WOBURN -- John Henry makes you think.
First, the Red Sox principal owner took time at Jason Varitek's Celebrity Putt Putt fundraiser at Athletic Evolution to offer his perspective on what may transpire as the non-waiver trade deadline approaches.
"We like this team," he said, "so I don't anticipate many changes at all."
Then there was the explanation that budgetary concerns shouldn't be the roadblock for any potential deals coming the Sox' way.
"We have a tendency to spend pretty much everything we can in the offseason. And we were successful in doing so. I don't know if it's overly different this year. If something comes up, we'll make room," Henry said. "But the big deal isn't so much money as it is prospects. We can have Player X, but this is what it's going to cost [player-wise], and it usually costs something.
"I felt going into spring training this was as good a team as we've had, at least on paper, and we've been able to execute. After those first 12 games, we've been the best team in Major League Baseball. Since we watch every game, every day we're aware of every little weakness we have, and some of the weaknesses we had in the first half may not be weaknesses as much in the second half."
But within the newsworthy elements of Henry's offerings was another nugget that was cause for contemplation.
While saying that he "doesn't anticipate many changes at all," Henry added, "I think more so than in years past."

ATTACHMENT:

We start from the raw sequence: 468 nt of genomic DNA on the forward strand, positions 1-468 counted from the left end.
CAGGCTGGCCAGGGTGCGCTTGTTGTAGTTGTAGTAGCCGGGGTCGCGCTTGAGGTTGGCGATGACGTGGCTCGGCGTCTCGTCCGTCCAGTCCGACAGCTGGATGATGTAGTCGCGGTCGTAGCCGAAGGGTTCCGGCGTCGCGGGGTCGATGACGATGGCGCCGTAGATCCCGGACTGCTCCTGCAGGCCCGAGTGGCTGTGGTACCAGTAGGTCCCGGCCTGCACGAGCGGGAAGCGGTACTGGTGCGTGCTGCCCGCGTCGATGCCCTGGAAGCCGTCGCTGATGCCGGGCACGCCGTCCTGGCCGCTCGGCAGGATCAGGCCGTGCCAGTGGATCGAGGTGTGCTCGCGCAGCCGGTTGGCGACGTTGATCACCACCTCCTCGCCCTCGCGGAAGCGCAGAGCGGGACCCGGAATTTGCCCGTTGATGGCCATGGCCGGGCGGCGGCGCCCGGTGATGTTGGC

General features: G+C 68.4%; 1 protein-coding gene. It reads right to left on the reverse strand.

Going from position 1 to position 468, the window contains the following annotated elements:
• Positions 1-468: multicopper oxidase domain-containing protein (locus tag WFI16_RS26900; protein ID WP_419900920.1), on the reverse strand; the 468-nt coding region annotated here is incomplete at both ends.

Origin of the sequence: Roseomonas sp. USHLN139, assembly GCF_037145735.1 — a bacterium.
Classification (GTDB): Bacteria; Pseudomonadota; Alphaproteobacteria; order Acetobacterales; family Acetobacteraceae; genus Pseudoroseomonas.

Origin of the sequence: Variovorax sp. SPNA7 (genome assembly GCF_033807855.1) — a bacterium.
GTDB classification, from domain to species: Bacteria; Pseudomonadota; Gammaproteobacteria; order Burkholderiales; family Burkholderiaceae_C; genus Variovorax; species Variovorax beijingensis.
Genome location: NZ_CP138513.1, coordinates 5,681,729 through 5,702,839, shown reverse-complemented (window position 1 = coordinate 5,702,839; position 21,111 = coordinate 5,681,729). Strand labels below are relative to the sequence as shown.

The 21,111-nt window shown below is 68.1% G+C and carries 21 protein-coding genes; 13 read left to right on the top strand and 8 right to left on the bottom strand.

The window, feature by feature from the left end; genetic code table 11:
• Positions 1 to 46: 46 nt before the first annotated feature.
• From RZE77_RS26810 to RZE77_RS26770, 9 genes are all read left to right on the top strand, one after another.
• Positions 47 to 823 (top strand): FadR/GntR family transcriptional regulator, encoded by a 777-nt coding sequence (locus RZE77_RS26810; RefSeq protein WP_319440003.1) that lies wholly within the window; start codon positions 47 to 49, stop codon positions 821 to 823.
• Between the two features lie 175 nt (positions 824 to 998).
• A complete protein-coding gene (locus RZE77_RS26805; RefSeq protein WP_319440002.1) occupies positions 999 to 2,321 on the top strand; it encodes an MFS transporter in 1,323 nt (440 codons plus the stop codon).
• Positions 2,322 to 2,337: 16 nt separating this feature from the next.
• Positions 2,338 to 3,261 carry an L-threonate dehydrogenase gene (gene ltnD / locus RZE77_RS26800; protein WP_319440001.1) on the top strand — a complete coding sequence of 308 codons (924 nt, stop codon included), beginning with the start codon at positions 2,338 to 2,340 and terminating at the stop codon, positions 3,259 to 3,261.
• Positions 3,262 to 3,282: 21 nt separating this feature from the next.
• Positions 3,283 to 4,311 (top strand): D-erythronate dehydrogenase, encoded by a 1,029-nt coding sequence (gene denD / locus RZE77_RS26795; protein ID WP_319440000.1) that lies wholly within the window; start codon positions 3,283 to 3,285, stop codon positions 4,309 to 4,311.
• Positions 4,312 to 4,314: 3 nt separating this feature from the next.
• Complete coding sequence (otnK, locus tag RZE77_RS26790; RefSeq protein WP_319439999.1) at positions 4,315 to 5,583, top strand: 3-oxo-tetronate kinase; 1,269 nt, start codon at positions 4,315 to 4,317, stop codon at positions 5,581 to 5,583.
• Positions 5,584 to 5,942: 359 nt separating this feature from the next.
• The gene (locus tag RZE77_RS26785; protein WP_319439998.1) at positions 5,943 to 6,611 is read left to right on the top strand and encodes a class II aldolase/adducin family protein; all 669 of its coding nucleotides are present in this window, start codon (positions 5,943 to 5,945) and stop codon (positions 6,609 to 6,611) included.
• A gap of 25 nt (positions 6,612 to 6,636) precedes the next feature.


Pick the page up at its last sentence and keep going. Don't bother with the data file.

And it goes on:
Henry indicated he believes this might be the best shape the Red Sox have been in heading into the end of July since his ownership group took over prior to the 2002 season.
And, you know what, Henry might just be right.
Through all the talk of needing Carlos Beltran, Ubaldo Jimenez, a right-handed bat or some sort of late-inning reliever, the reality is that between what they can currently march out on the major league field and what backup plans reside in Pawtucket, the Sox are in a good place. As Henry points out, it might just be the best position they've found themselves since this regime came to town.
(The ultimate caveat revolves around Clay Buchholz's back. But let's assume for a moment that the starter's return to the mound is around the corner.)
Here are where the Red Sox have resided on July 22 since '02:
2002: 57-39; 1/2 game back in the wild card
2003: 49-40; three games up in the wild card
2004: 52-43; 1/2 game up in the wild card
2005: 53-43; 1 1/2 games up in the American League East
2006: 59-37; 2 1/2 games up in the American League East
2007: 59-39; 7 1/2 games up in the American League East
2008: 59-43; 2 games up in the wild card
2009: 55-39; 2 games up in the wild card
2010: 54-42; 4 games back in the wild card
And now, the Red Sox are standing at 59-37, 7 1/2 games in front of the top wild card contenders and two games ahead of the second-place Yankees.
The starting pitching (again, assuming a Buchholz return) can match up with any team. And, just in case, viable short-term Plan B's still await in Triple-A in the form of Kevin Millwood and Felix Doubront (who is currently out for one start due to a hamstring ailment).
The end of the bullpen, with Daniel Bard and Jonathan Papelbon, is about as solid as could be hoped. The relievers leading up to the bullpen's Big Two -- Matt Albers, Alfredo Aceves, Dan Wheeler, Franklin Morales, Randy Williams -- have done nothing to discourage. (In July, every reliever but Williams has held opponents to a batting average of .161 or less.)
While there is some anxiety about if Josh Reddick can continue his path to superstardom in the final two months, and if he doesn't if J.D. Drew and Darnell McDonald will be enough to adequately man right field, we're talking about a lineup that is the best in the majors in virtually every offensive category.
Again, seemingly the only fly in the ointment -- as Red Sox general manager Theo Epstein pointed out on the Dennis & Callahan show Thursday morning -- is the health of Buchholz.